Further improvements are being worked on, such as making KI18n use embeded iso-codes caches, something that would also benefit e.g. Android APKs.
Fixes & Improvements
Travel document extractor
- Improved extractors for MÁV, Trenitalia, NH and Premier Inn hotels as well as the caesar-data and onepagebooking booking engines.
- Fix determining the year of travel from context for RCT2 tickets that don’t contain the year.
- Improve merging of different reservations for the same train trip when there are slight variations in arrival time or destination spelling.
Public transport data
- Support new GBFS v2.3 vehicle and propulsion types such as cargo bikes and hybrid engines.
- Fix filtering of floating vehicles by distance. This makes rental bikes show up on the station map correctly again.
Rendering engine improvements:
- Support rendering icons using real-world rather than screen sizes. Sizes can be specified explicitly in the MapCSS style or taken from OSM tag values.
- Support MapCSS tag setting expressions. This allows styles to overwrite OSM tag values and have those values considered in the subsequent style evaluation.
- Consider pen width when computing polyline bounding boxes. This fixes interacting with near horizontal or near vertical ways.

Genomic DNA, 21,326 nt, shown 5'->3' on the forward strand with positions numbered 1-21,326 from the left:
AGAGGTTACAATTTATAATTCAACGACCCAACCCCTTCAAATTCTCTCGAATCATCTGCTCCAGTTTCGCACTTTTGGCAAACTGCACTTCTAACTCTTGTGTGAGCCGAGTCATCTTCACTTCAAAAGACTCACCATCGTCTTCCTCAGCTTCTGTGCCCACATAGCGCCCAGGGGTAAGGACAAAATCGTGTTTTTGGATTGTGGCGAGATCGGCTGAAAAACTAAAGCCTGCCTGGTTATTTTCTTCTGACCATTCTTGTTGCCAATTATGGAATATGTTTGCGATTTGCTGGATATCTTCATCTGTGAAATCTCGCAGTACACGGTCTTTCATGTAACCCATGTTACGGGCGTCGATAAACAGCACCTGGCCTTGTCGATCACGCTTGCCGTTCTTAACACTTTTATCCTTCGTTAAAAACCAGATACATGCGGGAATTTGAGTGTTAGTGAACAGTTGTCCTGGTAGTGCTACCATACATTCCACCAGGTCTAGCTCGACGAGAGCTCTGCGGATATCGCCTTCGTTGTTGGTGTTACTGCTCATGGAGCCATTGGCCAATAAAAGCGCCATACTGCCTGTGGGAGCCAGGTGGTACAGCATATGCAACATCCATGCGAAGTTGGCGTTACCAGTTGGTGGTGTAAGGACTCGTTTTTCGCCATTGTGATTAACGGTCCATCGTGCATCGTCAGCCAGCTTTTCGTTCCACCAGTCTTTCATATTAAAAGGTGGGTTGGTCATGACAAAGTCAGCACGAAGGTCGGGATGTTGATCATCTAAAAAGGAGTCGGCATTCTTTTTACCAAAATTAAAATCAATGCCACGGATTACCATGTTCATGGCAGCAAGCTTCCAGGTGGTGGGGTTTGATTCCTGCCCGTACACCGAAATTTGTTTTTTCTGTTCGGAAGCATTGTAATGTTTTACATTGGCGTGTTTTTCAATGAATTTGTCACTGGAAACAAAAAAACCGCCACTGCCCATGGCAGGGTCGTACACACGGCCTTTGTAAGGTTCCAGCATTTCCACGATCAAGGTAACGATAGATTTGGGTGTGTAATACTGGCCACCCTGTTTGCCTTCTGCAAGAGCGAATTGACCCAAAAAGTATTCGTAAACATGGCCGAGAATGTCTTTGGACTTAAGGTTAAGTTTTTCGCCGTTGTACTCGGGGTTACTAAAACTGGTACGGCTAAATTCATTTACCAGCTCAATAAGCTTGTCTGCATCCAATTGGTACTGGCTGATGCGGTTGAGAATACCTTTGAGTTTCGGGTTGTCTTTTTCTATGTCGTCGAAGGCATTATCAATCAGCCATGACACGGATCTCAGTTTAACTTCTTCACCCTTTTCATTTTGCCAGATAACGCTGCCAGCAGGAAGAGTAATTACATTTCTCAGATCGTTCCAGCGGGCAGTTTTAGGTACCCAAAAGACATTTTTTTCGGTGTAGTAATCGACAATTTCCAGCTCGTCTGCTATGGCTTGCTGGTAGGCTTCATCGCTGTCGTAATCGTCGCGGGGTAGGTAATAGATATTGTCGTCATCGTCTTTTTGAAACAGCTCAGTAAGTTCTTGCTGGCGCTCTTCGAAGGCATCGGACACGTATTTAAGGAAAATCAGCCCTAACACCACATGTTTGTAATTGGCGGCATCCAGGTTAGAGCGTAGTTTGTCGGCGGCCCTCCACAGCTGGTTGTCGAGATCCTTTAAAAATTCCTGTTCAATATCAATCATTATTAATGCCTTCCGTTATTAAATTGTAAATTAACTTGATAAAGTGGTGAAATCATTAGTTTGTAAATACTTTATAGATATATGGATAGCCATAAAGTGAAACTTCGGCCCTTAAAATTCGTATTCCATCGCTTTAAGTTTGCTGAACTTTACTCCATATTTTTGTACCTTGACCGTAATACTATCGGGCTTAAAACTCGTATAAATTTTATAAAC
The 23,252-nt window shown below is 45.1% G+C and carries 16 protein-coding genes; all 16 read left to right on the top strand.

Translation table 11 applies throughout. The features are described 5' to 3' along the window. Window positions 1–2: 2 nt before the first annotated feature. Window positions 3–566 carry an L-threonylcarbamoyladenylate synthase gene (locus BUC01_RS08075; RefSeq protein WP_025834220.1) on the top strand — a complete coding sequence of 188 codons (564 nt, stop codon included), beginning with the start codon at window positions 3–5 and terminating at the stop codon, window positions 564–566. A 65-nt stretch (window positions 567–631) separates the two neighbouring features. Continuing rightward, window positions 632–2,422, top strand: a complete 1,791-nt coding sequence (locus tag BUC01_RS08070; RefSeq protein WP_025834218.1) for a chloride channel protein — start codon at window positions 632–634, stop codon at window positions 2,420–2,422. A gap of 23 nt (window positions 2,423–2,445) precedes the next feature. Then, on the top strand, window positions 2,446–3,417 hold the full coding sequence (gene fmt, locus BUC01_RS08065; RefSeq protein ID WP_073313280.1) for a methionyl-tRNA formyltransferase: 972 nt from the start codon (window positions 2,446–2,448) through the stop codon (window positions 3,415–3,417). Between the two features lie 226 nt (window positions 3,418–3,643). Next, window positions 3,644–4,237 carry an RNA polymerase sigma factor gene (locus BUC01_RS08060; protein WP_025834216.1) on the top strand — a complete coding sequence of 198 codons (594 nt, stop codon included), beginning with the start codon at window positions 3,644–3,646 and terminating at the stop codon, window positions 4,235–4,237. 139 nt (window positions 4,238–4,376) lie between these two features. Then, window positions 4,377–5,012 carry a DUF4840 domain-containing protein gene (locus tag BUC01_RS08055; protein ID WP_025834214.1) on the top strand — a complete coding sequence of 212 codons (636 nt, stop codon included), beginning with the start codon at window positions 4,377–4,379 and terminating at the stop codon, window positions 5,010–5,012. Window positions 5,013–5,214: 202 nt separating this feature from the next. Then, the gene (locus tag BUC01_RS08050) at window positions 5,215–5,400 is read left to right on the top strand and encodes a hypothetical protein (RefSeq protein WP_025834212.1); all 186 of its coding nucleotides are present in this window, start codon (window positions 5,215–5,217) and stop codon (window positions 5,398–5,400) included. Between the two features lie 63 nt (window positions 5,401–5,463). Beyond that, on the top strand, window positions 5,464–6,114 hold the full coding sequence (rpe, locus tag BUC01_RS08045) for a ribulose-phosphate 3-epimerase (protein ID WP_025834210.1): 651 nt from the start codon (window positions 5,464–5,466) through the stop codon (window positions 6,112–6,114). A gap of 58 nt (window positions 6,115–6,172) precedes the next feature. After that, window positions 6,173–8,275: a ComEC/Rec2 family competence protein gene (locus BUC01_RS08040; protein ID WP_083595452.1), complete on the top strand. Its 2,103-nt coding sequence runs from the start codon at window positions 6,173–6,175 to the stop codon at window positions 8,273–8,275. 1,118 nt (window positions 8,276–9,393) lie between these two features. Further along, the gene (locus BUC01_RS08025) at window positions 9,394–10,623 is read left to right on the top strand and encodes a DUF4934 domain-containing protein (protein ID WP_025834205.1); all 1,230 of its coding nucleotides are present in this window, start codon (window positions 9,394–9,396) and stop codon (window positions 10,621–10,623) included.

- Kate can now highlight MapCSS styles.
- Don’t search for the next opening time arbitrarily into the future. This fixes a potential infinite loop in certain “always closed” opening hours expressions.
Map content improvements:
- Override suspicious layer tags on building elements. Those can exist in the OSM data due to optimizations for the general outdoor renderer but result in wrong stacking orders in the indoor view, with building (background) elements covering foreground details.
- Show building and room entrances, barrier blocks and trees.
- Also consider the building tag for determining the element name.
- Show element description texts when available.
- Handle more tagging variants for disused/closed amenities/shops.
- Floor level topology fixes in OSM for major railways stations in Brussels, Vienna and Dresden.
- Continue the transition to the Kirigami Mobile Forms UI component, the generic ticket and program membership pages use those as well now.
- Determine proper time ranges for the map view on non-transit elements (events, hotels, restaurants, etc). This is necessary for opening hours to be taken into account on the map display.
- Also allow reverse geo coding in the place editor, that is look up the address based on an already available geographic coordinate.
- Fix too aggressive merging of generic Apple Wallet passes.
- Do not accept rotation gestures on the location picker map, making it behave more predictably on touch interactions.
How you can help
Feedback and travel document samples are very much welcome, and there are plenty of other
things that can be done without traveling as well. The KDE Itinerary workboard
or the more specialized indoor map workboard show
what’s on the todo list, and are a good place for collecting new ideas. For questions and suggestions, please feel free
to join us on the KDE PIM mailing list or in the
#kontact channel on Matrix.